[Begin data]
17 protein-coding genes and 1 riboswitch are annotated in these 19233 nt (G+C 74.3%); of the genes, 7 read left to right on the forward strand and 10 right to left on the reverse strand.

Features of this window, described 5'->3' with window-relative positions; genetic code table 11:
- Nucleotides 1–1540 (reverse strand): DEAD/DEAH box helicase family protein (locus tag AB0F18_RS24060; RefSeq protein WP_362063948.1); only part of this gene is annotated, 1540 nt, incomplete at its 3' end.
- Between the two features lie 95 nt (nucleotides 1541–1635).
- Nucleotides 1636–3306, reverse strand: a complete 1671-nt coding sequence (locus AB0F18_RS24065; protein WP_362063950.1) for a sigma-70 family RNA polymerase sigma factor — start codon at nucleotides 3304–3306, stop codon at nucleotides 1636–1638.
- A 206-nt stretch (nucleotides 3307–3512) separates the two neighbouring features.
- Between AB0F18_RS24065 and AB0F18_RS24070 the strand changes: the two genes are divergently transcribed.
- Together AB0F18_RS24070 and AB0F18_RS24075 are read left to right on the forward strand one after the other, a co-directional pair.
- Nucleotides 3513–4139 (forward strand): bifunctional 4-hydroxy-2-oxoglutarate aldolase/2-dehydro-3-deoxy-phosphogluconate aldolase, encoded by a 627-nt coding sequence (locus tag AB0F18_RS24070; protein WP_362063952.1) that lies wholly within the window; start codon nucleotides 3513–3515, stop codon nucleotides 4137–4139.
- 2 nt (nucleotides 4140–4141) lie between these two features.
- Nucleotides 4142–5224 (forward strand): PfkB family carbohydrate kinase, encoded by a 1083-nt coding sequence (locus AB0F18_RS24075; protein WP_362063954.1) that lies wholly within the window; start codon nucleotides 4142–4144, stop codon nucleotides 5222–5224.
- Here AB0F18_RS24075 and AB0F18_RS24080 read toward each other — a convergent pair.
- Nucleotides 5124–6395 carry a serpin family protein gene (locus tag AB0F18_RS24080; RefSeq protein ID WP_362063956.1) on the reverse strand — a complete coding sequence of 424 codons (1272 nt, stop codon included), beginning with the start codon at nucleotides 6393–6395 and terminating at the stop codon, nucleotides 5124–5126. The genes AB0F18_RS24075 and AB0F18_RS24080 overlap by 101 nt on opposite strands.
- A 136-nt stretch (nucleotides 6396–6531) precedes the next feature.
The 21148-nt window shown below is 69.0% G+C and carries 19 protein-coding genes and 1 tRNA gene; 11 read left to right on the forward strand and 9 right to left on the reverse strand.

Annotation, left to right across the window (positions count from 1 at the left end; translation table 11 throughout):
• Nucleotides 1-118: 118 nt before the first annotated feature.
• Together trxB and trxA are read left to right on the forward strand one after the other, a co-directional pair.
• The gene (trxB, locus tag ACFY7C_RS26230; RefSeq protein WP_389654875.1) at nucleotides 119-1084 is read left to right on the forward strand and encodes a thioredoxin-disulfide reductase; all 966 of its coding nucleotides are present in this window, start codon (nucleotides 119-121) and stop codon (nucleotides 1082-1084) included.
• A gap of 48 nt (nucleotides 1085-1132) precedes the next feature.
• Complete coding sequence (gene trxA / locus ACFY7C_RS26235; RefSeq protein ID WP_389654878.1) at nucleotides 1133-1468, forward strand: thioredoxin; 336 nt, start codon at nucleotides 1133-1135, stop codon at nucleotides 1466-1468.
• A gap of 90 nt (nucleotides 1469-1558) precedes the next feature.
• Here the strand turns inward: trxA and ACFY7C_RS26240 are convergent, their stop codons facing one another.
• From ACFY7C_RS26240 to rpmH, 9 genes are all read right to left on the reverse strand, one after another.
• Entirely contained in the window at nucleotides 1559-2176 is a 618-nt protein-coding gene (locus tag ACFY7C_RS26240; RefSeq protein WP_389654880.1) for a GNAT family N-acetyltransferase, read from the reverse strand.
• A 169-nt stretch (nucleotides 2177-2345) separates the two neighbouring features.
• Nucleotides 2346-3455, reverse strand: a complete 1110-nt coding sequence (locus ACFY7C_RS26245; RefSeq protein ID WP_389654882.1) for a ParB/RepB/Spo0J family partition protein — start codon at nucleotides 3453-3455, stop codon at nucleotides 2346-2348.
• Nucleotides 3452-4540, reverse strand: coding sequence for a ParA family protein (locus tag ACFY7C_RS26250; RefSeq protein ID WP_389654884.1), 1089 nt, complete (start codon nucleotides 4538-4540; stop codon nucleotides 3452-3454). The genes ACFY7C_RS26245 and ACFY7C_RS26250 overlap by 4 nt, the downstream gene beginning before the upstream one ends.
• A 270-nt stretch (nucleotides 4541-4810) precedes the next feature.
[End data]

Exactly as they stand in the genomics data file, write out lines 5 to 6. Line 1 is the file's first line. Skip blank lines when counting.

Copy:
- Nucleotides 1636–3306, reverse strand: a complete 1671-nt coding sequence (locus AB0F18_RS24065; protein WP_362063950.1) for a sigma-70 family RNA polymerase sigma factor — start codon at nucleotides 3304–3306, stop codon at nucleotides 1636–1638.
- A 206-nt stretch (nucleotides 3307–3512) separates the two neighbouring features.